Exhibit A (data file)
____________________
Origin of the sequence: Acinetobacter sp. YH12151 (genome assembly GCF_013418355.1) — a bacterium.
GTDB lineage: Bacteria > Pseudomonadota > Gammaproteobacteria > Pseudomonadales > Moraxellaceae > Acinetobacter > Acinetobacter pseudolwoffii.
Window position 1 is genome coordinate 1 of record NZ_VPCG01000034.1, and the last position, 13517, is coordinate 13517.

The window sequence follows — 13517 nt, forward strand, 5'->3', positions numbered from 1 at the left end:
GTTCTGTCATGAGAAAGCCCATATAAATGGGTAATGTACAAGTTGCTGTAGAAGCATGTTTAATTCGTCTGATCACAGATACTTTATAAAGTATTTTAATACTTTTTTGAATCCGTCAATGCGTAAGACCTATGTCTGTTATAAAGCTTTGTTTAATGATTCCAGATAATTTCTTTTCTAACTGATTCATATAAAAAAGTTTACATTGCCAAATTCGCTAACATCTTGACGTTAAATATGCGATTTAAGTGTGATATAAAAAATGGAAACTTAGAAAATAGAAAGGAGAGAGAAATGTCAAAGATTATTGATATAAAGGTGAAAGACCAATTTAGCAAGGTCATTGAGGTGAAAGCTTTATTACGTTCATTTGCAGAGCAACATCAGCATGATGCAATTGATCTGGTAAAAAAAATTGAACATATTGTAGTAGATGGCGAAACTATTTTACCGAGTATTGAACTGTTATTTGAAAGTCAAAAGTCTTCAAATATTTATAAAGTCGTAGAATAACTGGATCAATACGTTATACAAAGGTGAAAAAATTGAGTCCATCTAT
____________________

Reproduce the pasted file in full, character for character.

Origin of the sequence: Acinetobacter sp. YH12151 (genome assembly GCF_013418355.1) — a bacterium.
GTDB lineage: Bacteria > Pseudomonadota > Gammaproteobacteria > Pseudomonadales > Moraxellaceae > Acinetobacter > Acinetobacter pseudolwoffii.
Window position 1 is genome coordinate 1 of record NZ_VPCG01000034.1, and the last position, 13517, is coordinate 13517.

The window sequence follows — 13517 nt, forward strand, 5'->3', positions numbered from 1 at the left end:
GTTCTGTCATGAGAAAGCCCATATAAATGGGTAATGTACAAGTTGCTGTAGAAGCATGTTTAATTCGTCTGATCACAGATACTTTATAAAGTATTTTAATACTTTTTTGAATCCGTCAATGCGTAAGACCTATGTCTGTTATAAAGCTTTGTTTAATGATTCCAGATAATTTCTTTTCTAACTGATTCATATAAAAAAGTTTACATTGCCAAATTCGCTAACATCTTGACGTTAAATATGCGATTTAAGTGTGATATAAAAAATGGAAACTTAGAAAATAGAAAGGAGAGAGAAATGTCAAAGATTATTGATATAAAGGTGAAAGACCAATTTAGCAAGGTCATTGAGGTGAAAGCTTTATTACGTTCATTTGCAGAGCAACATCAGCATGATGCAATTGATCTGGTAAAAAAAATTGAACATATTGTAGTAGATGGCGAAACTATTTTACCGAGTATTGAACTGTTATTTGAAAGTCAAAAGTCTTCAAATATTTATAAAGTCGTAGAATAACTGGATCAATACGTTATACAAAGGTGAAAAAATTGAGTCCATCTAT